Western feminists express anxiety about whether they can “express” or “articulate” what they believe. They frame this as a crisis of liberalism or freedom of expression, but actually it isn’t. It’s just the effect of learning to live the difference rather than express toleration for it from a distance, and to learn the new language of global politics and culture where America and Europe are no longer the center of the known, progressive world.
I guess it must be scary for some people used to thinking of themselves as the center of what is fast becoming the old world, now in terminal decline and fall. It’s much less scary for those of us brought up on what we constantly had banged into our heads were the peripheries. But now we have the upside of never having the handicap of experiencing this center of the known world privilege, and we don’t have the problem of unlearning or unfeeling it.
So I think “western feminism” and “postcolonialism” are epochs that are now past that we can learn from, but not mistake as still dominant, unless we make them so by continuing to invoke them. What we’re hearing in what’s left of bossy western feminism is the wagging tail of a dead dog (a bitch, in this case)—or what Raymond Williams called the residual.
Late capitalism seems to have made us believe we can have it all, without giving up on anything… I don’t believe people born after the economic downturn of the first decade of the twenty-first century now fueling a global recession will be prey to this fantasy.
But notice the big old banana slip that I’ve allowed to happen in my reflection on your question. When I hear “western,” I think of the Obamas, I think of Condi Rice, Alice Walker, Zadie Smith, Patricia Scotland, Shami Chakrabarti, Rosa Parks, Camila Batmanghelidjh, Jackie Kay. I think of the western feminist thinkers who shaped me intellectually: Angela Davis, Toni Morrison, bell hooks, Audre Lorde, and Gayatri Spivak. I think Zeinab Badawi and Christiane Amanpour. But I often suspect that when feminist women say “western” in the context you’re talking about it’s a politically polite, middle-class-media-popular-intellectual way of meaning or implying “white.” So it slips a race category in under the guise of a geopolitical, economic, and cultural construct, and muddles up categories that are in fact separate—itself a classic liberal move. It’s about differences between and among the attitudes and voices of white, brown, and black women—and I mean, in Fanon’s way—white, brown, and black on the inside, not just the outside. We should name it, and not hide behind nice, well-educated, middle-class (people like me still call them bourgeois!) manners. Also, I know middle-class western feminists who are black on the outside but white on the inside—and vice versa. We don’t talk enough about this in the north, but we talk about it in South Africa all the time. Black feminist women in South Africa are really up front categorical about which of their sisters—white or black—are white or black on the inside. You know what I mean.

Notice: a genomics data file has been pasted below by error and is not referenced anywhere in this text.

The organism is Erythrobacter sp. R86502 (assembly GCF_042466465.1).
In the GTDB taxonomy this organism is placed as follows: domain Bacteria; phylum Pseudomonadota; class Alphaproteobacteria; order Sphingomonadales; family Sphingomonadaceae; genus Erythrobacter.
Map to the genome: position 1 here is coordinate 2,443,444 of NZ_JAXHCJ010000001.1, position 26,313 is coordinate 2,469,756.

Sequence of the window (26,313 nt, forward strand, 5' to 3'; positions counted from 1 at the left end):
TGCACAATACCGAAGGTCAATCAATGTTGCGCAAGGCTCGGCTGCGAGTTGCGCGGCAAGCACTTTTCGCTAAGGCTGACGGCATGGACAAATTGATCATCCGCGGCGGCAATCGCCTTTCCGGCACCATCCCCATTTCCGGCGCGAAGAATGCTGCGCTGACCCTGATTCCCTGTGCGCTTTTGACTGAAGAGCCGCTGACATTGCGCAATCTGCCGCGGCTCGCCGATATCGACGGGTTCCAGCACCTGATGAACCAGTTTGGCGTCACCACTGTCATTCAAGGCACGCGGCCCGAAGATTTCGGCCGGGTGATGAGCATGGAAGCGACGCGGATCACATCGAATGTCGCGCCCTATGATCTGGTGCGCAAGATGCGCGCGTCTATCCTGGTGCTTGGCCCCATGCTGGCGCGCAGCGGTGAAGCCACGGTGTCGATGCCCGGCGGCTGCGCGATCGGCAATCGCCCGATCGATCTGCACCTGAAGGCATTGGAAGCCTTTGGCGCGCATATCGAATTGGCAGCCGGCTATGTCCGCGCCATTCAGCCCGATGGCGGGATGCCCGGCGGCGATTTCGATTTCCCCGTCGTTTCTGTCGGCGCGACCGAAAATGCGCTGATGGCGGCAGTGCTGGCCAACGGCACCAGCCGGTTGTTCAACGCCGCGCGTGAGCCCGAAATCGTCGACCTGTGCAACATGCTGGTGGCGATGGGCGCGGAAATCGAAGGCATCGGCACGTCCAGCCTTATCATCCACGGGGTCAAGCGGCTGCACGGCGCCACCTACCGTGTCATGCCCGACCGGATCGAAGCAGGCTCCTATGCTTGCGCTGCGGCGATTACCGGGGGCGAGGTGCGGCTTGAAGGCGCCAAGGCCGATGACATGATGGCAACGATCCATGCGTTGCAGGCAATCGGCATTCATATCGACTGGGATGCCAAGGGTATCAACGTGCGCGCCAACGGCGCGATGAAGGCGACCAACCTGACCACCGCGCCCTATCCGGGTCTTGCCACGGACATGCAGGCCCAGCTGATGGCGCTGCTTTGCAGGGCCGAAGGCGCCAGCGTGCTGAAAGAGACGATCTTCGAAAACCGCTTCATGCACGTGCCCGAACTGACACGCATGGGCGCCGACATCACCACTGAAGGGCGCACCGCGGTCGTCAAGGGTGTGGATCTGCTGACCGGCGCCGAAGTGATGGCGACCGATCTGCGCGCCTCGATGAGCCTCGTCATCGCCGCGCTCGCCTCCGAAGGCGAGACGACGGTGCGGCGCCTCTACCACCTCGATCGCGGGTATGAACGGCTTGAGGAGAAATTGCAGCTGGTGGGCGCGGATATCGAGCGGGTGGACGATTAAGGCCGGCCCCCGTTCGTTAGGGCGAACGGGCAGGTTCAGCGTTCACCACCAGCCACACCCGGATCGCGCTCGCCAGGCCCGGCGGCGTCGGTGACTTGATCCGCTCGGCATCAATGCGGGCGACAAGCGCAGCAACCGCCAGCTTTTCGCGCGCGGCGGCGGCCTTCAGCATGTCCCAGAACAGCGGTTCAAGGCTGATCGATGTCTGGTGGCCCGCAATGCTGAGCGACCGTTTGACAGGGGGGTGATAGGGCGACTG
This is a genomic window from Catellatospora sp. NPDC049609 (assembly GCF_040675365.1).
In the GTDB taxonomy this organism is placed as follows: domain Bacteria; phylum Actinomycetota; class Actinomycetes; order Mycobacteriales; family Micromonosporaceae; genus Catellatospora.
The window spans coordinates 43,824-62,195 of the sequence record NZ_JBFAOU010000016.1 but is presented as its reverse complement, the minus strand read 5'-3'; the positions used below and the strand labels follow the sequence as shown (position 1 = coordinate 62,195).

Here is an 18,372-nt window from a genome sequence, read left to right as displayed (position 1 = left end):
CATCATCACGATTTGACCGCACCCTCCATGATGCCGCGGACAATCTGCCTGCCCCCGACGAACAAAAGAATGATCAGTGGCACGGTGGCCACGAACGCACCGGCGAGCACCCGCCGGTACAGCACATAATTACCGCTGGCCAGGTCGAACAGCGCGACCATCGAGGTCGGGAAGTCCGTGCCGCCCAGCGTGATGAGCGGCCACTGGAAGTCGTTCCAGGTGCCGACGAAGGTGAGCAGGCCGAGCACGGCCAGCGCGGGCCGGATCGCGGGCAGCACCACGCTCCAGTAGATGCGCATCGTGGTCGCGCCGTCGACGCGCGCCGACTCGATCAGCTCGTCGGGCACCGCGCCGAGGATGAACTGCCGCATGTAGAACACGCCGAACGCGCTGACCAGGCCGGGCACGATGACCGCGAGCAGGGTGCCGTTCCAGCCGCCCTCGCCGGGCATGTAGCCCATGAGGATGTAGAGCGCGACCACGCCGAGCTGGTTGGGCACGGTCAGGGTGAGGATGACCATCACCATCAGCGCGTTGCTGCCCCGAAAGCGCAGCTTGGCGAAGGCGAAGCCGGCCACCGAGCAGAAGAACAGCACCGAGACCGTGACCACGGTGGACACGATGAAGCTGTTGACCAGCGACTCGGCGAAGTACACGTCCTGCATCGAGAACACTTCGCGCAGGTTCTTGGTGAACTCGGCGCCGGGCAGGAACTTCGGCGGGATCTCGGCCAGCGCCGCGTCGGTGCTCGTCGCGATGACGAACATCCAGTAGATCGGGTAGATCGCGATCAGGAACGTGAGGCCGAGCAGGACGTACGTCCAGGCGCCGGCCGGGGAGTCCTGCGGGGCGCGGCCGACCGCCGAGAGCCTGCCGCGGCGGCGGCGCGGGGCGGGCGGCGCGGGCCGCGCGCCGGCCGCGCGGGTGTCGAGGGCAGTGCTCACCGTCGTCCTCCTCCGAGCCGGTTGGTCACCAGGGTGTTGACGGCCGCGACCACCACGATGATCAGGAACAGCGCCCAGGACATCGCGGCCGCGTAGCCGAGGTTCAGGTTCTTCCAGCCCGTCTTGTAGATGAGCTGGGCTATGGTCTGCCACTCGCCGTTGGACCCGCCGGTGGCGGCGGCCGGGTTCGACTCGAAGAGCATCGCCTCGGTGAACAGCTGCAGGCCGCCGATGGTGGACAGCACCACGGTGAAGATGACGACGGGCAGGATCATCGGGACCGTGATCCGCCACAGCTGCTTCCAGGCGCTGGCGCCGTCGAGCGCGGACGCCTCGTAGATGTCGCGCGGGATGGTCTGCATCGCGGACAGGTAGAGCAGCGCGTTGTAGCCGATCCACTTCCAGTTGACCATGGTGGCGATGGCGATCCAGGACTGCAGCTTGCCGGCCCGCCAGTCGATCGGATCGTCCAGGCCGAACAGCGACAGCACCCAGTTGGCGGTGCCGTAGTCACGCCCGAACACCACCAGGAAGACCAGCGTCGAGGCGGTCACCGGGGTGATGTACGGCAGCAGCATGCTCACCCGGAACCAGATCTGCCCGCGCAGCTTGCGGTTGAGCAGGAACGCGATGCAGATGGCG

Guernica: Let me be less well-mannered then, and call you on your earlier generational comments which make it sound as though things are turning sunnier by the decade. We’ve moved from the Empire aunties to our post-colonial cousins and now we have our “exiting the parochial world” nieces. You don’t really think the world of “western” (I’m now putting quotation marks around it) feminism is on a relentless up-tempo trajectory as it moves forward through time, do you?
Rachel Holmes: Of course not. We lost fifty years of progress when we backed down from radical feminism in the mid-eighties. I am absolutely certain of that. First of all, that (politically disastrous) backing down was tied to the general decline of the left in the west, the unraveling of confidence in experiments in socialist economies and—in short—the rise of the world victory of late twentieth-century global capitalism.
More specifically to feminists ourselves, perhaps we weren’t ready or prepared for the fight that was needed: it was too scary, too demanding, required too much of us. Couldn’t there, perhaps, be a way that we could have our cake, eat it, and not get fat? Elaine Showalter (white, western feminist) reminds us in this collection that “having it all” was never among the personal goals of feminist thought, any more than it was promised by other social revolutions. Late capitalism seems to have made us believe we can have it all, without giving up on anything, especially the gratification of our own success and happiness and good names. I don’t believe people born after the economic downturn of the first decade of the twenty-first century now fueling a global recession will be prey to this fantasy. Economic realities won’t allow it. They’re going to have to pool resources and work together of necessity in a way that wealthier times protected us from. It’s all connected—I get really sad when we talk about feminism as if it is somehow athwart or separate from global economic, and political realities. Poverty causes suffering; it also causes greater ingenuity and imagination. People who have less to lose are braver. I suspect we’re—and by that “we,” I mean “we” the middle-class educated intelligentsia—are just a little lazy because we are more than a little spoiled by the comforts we have—our gilded cage is in many ways quite comfortable.